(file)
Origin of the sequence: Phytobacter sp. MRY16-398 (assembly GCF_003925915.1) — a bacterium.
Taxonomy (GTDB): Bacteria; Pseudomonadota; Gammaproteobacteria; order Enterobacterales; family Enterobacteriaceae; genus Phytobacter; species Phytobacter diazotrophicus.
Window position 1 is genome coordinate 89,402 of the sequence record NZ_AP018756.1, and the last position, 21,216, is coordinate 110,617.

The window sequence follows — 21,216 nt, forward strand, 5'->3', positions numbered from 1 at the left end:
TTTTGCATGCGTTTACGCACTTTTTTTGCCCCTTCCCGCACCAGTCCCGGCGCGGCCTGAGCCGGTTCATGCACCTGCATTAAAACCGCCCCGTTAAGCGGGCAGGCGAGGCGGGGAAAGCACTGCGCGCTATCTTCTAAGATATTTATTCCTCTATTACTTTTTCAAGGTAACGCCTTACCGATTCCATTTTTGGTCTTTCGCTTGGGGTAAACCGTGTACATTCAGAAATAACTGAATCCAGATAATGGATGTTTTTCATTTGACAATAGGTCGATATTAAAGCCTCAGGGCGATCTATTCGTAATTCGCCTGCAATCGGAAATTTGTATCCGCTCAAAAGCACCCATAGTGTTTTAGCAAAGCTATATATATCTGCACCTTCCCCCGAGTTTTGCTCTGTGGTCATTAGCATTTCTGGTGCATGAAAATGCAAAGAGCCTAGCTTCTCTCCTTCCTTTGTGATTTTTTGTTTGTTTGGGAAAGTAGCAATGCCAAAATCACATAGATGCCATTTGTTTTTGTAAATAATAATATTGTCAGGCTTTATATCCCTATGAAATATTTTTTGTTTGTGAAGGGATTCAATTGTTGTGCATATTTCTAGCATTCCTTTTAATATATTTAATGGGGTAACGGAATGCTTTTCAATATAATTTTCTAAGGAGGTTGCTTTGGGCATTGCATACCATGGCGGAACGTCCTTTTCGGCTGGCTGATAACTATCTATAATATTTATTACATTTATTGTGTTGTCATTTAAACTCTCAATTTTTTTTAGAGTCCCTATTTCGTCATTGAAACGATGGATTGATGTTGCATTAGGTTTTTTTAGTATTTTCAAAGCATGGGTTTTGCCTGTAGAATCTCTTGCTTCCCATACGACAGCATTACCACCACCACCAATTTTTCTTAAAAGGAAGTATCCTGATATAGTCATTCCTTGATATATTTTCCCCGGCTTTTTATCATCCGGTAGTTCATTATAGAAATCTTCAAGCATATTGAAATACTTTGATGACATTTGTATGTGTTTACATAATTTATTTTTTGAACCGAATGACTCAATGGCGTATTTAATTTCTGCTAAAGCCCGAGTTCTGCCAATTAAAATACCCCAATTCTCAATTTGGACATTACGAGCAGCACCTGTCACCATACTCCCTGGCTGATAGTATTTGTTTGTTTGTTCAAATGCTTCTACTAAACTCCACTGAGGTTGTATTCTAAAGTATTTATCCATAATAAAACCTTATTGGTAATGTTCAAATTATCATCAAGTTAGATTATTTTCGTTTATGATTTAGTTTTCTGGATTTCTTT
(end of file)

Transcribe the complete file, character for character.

Origin of the sequence: Phytobacter sp. MRY16-398 (assembly GCF_003925915.1) — a bacterium.
Taxonomy (GTDB): Bacteria; Pseudomonadota; Gammaproteobacteria; order Enterobacterales; family Enterobacteriaceae; genus Phytobacter; species Phytobacter diazotrophicus.
Window position 1 is genome coordinate 89,402 of the sequence record NZ_AP018756.1, and the last position, 21,216, is coordinate 110,617.

The window sequence follows — 21,216 nt, forward strand, 5'->3', positions numbered from 1 at the left end:
TTTTGCATGCGTTTACGCACTTTTTTTGCCCCTTCCCGCACCAGTCCCGGCGCGGCCTGAGCCGGTTCATGCACCTGCATTAAAACCGCCCCGTTAAGCGGGCAGGCGAGGCGGGGAAAGCACTGCGCGCTATCTTCTAAGATATTTATTCCTCTATTACTTTTTCAAGGTAACGCCTTACCGATTCCATTTTTGGTCTTTCGCTTGGGGTAAACCGTGTACATTCAGAAATAACTGAATCCAGATAATGGATGTTTTTCATTTGACAATAGGTCGATATTAAAGCCTCAGGGCGATCTATTCGTAATTCGCCTGCAATCGGAAATTTGTATCCGCTCAAAAGCACCCATAGTGTTTTAGCAAAGCTATATATATCTGCACCTTCCCCCGAGTTTTGCTCTGTGGTCATTAGCATTTCTGGTGCATGAAAATGCAAAGAGCCTAGCTTCTCTCCTTCCTTTGTGATTTTTTGTTTGTTTGGGAAAGTAGCAATGCCAAAATCACATAGATGCCATTTGTTTTTGTAAATAATAATATTGTCAGGCTTTATATCCCTATGAAATATTTTTTGTTTGTGAAGGGATTCAATTGTTGTGCATATTTCTAGCATTCCTTTTAATATATTTAATGGGGTAACGGAATGCTTTTCAATATAATTTTCTAAGGAGGTTGCTTTGGGCATTGCATACCATGGCGGAACGTCCTTTTCGGCTGGCTGATAACTATCTATAATATTTATTACATTTATTGTGTTGTCATTTAAACTCTCAATTTTTTTTAGAGTCCCTATTTCGTCATTGAAACGATGGATTGATGTTGCATTAGGTTTTTTTAGTATTTTCAAAGCATGGGTTTTGCCTGTAGAATCTCTTGCTTCCCATACGACAGCATTACCACCACCACCAATTTTTCTTAAAAGGAAGTATCCTGATATAGTCATTCCTTGATATATTTTCCCCGGCTTTTTATCATCCGGTAGTTCATTATAGAAATCTTCAAGCATATTGAAATACTTTGATGACATTTGTATGTGTTTACATAATTTATTTTTTGAACCGAATGACTCAATGGCGTATTTAATTTCTGCTAAAGCCCGAGTTCTGCCAATTAAAATACCCCAATTCTCAATTTGGACATTACGAGCAGCACCTGTCACCATACTCCCTGGCTGATAGTATTTGTTTGTTTGTTCAAATGCTTCTACTAAACTCCACTGAGGTTGTATTCTAAAGTATTTATCCATAATAAAACCTTATTGGTAATGTTCAAATTATCATCAAGTTAGATTATTTTCGTTTATGATTTAGTTTTCTGGATTTCTTT